The concept of such a considered product design approach was promoted in a 2002 book by the German chemist, Michael Braungart, and the U.S. architect, William McDonough, in their book – Cradle to Cradle: Remaking the Way We Make Things. The book discourages downcycling (a cradle-to-grave strategy), but rather encourages the manufacture of products with the goal of upcycling in mind. This vision of upcycling is based on a system of “lifecycle development” initiated by Braungart and colleagues at the Environmental Protection Encouragement Agency in the 1990s: after products have reached the end of their useful life, they become either “biological nutrients” or “technical nutrients”. Biological nutrients are materials that can re-enter the environment. Technical nutrients are materials that remain within closed-loop industrial cycles.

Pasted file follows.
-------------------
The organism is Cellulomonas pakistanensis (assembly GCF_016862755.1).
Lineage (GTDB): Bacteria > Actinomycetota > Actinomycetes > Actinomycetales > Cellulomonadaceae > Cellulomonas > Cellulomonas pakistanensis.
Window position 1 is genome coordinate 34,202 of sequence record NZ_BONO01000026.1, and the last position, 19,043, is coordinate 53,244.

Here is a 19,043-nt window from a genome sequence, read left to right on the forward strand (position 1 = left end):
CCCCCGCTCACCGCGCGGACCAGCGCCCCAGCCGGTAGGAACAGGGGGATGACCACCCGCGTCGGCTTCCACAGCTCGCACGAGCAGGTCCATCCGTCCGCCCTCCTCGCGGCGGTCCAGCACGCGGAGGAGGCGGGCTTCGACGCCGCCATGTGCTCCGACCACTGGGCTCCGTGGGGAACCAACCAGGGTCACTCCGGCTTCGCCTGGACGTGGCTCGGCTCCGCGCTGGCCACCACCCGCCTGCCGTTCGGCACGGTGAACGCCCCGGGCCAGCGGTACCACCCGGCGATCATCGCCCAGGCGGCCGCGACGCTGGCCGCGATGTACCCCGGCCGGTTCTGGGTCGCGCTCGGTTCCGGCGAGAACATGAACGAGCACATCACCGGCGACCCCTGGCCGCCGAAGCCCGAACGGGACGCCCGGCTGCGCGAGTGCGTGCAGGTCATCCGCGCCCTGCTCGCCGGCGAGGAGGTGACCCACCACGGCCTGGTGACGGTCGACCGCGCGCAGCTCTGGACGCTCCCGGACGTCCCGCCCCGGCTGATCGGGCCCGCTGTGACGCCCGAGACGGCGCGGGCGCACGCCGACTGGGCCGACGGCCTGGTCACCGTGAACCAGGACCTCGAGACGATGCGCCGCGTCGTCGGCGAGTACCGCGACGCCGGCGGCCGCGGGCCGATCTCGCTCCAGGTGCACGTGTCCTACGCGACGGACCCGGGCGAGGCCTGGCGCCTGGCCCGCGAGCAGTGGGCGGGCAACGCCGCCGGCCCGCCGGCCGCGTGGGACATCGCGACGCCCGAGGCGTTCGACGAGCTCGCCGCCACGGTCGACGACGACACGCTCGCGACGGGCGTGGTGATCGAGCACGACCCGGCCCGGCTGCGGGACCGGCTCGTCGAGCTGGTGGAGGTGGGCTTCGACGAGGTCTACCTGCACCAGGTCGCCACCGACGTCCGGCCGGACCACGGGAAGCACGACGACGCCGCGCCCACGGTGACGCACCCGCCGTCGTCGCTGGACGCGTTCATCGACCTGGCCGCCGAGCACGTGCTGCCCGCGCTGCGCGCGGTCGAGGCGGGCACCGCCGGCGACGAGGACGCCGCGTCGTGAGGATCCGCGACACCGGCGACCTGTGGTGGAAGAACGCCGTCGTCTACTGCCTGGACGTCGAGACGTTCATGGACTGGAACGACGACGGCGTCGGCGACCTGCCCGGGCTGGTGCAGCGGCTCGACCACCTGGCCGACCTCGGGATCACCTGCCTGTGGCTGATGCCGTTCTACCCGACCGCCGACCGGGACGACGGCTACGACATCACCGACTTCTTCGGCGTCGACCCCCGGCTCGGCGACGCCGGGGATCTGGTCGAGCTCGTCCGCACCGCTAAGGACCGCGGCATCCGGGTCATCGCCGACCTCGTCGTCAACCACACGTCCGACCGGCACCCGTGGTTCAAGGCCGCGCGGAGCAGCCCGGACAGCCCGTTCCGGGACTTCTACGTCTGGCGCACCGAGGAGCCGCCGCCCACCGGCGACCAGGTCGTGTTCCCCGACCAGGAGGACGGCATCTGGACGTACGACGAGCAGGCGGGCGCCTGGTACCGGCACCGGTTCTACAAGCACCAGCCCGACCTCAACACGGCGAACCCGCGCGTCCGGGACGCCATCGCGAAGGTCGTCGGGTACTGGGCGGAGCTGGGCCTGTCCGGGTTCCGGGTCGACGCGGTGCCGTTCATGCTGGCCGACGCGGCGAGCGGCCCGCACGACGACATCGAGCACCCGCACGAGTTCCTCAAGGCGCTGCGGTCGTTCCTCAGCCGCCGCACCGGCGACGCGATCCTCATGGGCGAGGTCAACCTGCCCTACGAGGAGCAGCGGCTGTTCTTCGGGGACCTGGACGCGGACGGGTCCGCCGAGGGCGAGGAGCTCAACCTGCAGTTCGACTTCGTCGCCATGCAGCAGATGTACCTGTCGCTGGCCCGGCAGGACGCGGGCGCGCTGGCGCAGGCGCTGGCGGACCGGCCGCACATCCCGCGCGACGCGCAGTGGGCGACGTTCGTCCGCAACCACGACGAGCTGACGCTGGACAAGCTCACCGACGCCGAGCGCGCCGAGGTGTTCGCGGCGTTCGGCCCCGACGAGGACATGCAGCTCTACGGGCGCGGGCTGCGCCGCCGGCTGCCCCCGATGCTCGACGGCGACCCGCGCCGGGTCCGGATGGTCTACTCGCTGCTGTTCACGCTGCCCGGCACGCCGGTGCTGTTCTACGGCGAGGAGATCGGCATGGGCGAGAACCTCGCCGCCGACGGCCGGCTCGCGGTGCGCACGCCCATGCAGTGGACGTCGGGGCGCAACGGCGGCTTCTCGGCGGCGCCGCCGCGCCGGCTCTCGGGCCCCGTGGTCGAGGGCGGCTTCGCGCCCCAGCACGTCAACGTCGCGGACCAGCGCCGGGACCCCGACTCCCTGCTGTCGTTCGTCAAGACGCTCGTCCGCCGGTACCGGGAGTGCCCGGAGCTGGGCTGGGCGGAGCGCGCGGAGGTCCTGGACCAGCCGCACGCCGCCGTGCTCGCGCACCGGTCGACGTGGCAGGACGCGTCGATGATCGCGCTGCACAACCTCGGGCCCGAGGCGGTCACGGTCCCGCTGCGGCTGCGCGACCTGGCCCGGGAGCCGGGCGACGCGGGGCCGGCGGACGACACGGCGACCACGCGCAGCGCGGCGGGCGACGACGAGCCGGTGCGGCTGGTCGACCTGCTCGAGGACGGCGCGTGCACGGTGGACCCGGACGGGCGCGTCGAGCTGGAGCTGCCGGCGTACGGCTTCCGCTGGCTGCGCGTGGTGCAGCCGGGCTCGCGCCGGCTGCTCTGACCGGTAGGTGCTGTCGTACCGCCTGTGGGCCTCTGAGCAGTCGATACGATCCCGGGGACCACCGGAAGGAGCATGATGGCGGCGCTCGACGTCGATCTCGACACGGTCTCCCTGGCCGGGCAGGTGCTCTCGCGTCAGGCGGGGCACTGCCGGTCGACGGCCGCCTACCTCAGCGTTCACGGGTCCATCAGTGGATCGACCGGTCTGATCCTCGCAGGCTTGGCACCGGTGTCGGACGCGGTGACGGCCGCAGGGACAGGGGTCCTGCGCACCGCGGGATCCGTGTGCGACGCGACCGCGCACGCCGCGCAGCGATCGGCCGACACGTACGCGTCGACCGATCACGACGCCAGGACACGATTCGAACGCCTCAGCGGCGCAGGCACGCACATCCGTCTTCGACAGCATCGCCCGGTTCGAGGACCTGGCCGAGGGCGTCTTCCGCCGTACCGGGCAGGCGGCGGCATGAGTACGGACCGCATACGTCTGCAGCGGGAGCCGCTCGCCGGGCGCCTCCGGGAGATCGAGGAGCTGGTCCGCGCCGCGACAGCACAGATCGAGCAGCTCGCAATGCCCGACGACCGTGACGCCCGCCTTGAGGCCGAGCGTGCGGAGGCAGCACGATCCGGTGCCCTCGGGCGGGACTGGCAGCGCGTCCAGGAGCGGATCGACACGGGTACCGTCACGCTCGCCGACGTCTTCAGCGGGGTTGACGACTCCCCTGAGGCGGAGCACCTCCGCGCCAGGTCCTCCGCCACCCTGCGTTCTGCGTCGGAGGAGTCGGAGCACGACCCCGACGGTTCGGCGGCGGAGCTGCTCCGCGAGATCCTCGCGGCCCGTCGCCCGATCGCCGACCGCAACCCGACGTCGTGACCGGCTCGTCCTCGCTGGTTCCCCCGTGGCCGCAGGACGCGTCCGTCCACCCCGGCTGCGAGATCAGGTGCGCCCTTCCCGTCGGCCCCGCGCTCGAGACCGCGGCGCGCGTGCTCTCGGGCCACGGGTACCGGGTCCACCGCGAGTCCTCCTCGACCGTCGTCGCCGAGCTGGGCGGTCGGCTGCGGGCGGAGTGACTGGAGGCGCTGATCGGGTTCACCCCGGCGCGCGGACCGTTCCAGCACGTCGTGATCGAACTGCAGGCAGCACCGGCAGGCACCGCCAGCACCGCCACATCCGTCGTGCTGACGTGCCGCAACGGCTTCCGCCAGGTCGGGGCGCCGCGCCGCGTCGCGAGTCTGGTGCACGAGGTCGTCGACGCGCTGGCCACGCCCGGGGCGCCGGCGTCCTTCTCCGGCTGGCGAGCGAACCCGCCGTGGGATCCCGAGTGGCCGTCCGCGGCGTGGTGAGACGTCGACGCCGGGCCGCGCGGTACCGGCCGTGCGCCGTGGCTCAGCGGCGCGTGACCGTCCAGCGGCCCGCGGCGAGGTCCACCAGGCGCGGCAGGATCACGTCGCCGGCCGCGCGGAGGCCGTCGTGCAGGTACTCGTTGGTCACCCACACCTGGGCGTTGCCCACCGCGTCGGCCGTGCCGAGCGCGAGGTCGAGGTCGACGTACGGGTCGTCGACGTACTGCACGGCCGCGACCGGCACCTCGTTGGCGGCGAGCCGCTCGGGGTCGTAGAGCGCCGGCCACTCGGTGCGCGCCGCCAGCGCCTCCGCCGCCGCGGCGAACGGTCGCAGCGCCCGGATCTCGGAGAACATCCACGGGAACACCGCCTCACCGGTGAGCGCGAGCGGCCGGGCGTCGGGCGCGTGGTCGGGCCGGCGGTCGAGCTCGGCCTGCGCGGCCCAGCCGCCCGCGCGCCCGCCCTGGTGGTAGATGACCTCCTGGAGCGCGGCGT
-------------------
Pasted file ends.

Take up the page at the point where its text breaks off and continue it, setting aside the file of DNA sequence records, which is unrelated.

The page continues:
Caring human beings worry that our consumption driven world is out-stripping the natural resources of the planet and at the same time leaving too much toxicity in its wake. Yet, most of us are dependent on a growth model of economics for a good quality of life. William McDonough in a blog at McDonough Innovation’s website envisions this – “Imagine a world in which all the things we make, use, and consume provide nutrition for nature and industry—a world in which growth is good and human activity generates a delightful, restorative ecological footprint.” Few of us would find fault with such a reality.

Mr McDonough believes that “the destructive qualities of today’s cradle-to-grave industrial system can be seen as the result of a fundamental design problem, not the inevitable outcome of consumption and economic activity. Indeed, good design—principled design based on the laws of nature—can transform the making and consumption of things into a regenerative force.” There is something in my own nature-loving, environmentalist’s heart that says “Right On !” to such thinking.